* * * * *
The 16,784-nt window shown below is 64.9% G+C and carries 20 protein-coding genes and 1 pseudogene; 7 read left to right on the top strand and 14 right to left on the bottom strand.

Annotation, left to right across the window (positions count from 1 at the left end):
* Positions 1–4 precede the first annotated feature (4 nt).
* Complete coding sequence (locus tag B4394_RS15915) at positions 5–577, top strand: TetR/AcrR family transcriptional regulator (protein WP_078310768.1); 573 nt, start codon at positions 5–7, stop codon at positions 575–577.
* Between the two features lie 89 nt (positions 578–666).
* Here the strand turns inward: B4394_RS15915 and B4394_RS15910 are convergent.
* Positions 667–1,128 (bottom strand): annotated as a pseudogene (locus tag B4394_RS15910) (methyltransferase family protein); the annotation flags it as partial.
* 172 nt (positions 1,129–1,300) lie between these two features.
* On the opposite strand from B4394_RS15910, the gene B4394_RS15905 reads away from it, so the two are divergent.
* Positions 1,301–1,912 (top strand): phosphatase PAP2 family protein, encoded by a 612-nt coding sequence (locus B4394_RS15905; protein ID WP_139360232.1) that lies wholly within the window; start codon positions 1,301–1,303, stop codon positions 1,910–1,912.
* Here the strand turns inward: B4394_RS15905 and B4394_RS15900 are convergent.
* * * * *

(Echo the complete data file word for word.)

The 16,784-nt window shown below is 64.9% G+C and carries 20 protein-coding genes and 1 pseudogene; 7 read left to right on the top strand and 14 right to left on the bottom strand.

Annotation, left to right across the window (positions count from 1 at the left end):
* Positions 1–4 precede the first annotated feature (4 nt).
* Complete coding sequence (locus tag B4394_RS15915) at positions 5–577, top strand: TetR/AcrR family transcriptional regulator (protein WP_078310768.1); 573 nt, start codon at positions 5–7, stop codon at positions 575–577.
* Between the two features lie 89 nt (positions 578–666).
* Here the strand turns inward: B4394_RS15915 and B4394_RS15910 are convergent.
* Positions 667–1,128 (bottom strand): annotated as a pseudogene (locus tag B4394_RS15910) (methyltransferase family protein); the annotation flags it as partial.
* 172 nt (positions 1,129–1,300) lie between these two features.
* On the opposite strand from B4394_RS15910, the gene B4394_RS15905 reads away from it, so the two are divergent.
* Positions 1,301–1,912 (top strand): phosphatase PAP2 family protein, encoded by a 612-nt coding sequence (locus B4394_RS15905; protein ID WP_139360232.1) that lies wholly within the window; start codon positions 1,301–1,303, stop codon positions 1,910–1,912.
* Here the strand turns inward: B4394_RS15905 and B4394_RS15900 are convergent.